Send to

Choose Destination
J Neurosci. 2002 Sep 1;22(17):7695-711.

Anatomical, physiological, and pharmacological characteristics of histidine decarboxylase knock-out mice: evidence for the role of brain histamine in behavioral and sleep-wake control.

Author information

Institut National de la Santé et de la Recherche Médicale U480, Department of Experimental Medicine, Faculty of Medicine, Claude Bernard University, 69373 Lyon, France.


The hypothesis that histaminergic neurons are involved in brain arousal is supported by many studies. However, the effects of the selective long-term abolition of histaminergic neurons on the sleep-wake cycle, indispensable in determining their functions, remain unknown. We have compared brain histamine(HA)-immunoreactivity and the cortical-EEG and sleep-wake cycle under baseline conditions or after behavioral or pharmacological stimuli in wild-type (WT) and knock-out mice lacking the histidine decarboxylase gene (HDC-/-). HDC-/-mice showed an increase in paradoxical sleep, a decrease in cortical EEG power in theta-rhythm during waking (W), and a decreased EEG slow wave sleep/W power ratio. Although no major difference was noted in the daily amount of spontaneous W, HDC-/-mice showed a deficit of W at lights-off and signs of somnolence, as demonstrated by a decreased sleep latencies after various behavioral stimuli, e.g., WT-mice placed in a new environment remained highly awake for 2-3 hr, whereas HDC-/-mice fell asleep after a few minutes. These effects are likely to be attributable to lack of HDC and thus of HA. In WT mice, indeed, intraperitoneal injection of alpha-fluoromethylhistidine (HDC-inhibitor) caused a decrease in W, whereas injection of ciproxifan (HA-H3 receptor antagonist) elicited W. Both injections had no effect in HDC-/-mice. Moreover, PCR and immunohistochemistry confirmed the absence of the HDC gene and brain HA-immunoreactive neurons in the HDC-/-mice. These data indicate that disruption of HA-synthesis causes permanent changes in the cortical-EEG and sleep-wake cycle and that, at moments when high vigilance is required (lights off, environmental change em leader ), mice lacking brain HA are unable to remain awake, a prerequisite condition for responding to behavioral and cognitive challenges. We suggest that histaminergic neurons also play a key role in maintaining the brain in an awake state faced with behavioral challenges.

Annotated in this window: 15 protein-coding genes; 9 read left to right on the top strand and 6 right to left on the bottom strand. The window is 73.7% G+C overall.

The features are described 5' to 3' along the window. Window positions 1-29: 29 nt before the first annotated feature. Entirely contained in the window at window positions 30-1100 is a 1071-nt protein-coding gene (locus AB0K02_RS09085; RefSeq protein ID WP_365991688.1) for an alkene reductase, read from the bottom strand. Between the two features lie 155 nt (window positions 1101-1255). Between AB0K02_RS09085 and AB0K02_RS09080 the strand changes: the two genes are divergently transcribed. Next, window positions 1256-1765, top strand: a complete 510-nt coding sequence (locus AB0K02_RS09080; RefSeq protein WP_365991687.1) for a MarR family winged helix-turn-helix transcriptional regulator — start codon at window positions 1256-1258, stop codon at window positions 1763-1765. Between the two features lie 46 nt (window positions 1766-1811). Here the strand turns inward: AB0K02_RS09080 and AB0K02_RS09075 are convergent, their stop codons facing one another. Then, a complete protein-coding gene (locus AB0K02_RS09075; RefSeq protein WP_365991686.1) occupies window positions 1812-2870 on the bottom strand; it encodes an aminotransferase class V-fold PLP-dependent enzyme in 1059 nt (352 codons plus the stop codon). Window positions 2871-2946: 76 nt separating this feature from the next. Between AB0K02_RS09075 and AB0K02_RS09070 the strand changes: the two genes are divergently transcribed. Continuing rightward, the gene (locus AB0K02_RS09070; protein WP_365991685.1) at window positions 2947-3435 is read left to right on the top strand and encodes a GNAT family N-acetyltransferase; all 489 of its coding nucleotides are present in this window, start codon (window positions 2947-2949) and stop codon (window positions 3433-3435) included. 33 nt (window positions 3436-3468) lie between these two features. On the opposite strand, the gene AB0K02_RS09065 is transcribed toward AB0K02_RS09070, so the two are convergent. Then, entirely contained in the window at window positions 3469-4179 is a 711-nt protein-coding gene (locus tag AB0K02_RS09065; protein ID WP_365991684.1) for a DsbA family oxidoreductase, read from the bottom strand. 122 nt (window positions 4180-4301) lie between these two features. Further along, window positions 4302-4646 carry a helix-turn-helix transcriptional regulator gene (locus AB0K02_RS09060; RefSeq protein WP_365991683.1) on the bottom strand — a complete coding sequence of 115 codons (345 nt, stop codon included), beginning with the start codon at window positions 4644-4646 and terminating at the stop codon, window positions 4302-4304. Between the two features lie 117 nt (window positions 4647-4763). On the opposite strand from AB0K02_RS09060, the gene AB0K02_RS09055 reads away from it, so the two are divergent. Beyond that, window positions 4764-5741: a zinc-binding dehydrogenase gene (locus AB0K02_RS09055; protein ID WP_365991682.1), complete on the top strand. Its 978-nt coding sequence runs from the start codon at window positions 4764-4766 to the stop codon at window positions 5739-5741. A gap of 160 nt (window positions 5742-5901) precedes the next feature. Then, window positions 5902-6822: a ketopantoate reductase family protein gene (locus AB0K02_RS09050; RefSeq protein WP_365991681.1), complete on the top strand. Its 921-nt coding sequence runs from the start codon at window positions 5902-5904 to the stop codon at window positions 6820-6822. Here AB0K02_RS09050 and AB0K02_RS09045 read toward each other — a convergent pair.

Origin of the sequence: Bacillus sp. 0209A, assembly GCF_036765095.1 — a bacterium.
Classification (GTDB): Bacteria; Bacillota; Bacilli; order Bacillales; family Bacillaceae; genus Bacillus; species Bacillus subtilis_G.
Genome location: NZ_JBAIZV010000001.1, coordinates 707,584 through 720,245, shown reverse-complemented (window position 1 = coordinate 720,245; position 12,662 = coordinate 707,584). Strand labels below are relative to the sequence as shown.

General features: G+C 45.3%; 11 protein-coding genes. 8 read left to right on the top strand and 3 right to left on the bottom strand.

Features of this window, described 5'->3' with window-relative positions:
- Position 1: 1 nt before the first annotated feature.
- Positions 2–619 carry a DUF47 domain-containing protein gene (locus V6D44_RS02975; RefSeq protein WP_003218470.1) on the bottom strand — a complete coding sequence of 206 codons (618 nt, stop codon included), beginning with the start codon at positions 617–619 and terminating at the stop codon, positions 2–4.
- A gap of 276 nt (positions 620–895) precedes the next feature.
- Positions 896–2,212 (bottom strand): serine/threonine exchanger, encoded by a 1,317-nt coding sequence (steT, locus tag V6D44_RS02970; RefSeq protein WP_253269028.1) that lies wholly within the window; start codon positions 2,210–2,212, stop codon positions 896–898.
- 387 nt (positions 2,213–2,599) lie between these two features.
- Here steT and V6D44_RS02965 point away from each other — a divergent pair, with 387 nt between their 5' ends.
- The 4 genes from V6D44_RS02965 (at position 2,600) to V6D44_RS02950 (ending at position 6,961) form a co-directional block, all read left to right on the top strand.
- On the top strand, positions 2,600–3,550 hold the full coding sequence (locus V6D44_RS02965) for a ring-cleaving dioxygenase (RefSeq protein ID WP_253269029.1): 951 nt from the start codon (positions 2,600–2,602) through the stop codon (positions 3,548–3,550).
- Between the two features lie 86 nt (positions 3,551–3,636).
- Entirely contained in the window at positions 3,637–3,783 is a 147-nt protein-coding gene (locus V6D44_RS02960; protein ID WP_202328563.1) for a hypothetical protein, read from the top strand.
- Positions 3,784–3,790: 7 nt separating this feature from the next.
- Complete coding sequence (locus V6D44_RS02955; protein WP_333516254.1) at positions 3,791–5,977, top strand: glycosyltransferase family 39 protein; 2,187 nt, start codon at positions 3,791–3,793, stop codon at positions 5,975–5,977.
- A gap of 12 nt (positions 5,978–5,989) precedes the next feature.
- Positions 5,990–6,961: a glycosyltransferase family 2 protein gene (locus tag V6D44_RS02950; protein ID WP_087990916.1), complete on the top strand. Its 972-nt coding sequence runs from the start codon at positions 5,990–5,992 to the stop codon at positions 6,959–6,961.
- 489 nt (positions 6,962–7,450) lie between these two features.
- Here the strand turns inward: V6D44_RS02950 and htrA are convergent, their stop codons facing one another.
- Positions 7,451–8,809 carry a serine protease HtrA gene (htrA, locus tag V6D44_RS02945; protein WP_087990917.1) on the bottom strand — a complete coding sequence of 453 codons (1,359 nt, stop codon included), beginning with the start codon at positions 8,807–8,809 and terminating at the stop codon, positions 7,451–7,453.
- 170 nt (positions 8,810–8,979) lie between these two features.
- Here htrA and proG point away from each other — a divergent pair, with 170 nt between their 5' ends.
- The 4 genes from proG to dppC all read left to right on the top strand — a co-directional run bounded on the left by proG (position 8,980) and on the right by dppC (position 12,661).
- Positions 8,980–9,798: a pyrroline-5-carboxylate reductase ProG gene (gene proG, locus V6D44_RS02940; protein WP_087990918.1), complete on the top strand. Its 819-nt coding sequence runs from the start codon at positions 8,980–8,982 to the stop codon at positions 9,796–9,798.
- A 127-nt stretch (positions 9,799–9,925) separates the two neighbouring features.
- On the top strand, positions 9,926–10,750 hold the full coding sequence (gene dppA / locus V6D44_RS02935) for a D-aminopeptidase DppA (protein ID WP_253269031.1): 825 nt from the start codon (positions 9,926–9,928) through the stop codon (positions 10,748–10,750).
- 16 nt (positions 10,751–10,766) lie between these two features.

[Indexed for MEDLINE]
Free full text

Supplemental Content

Full text links

Icon for HighWire
Loading ...
Support Center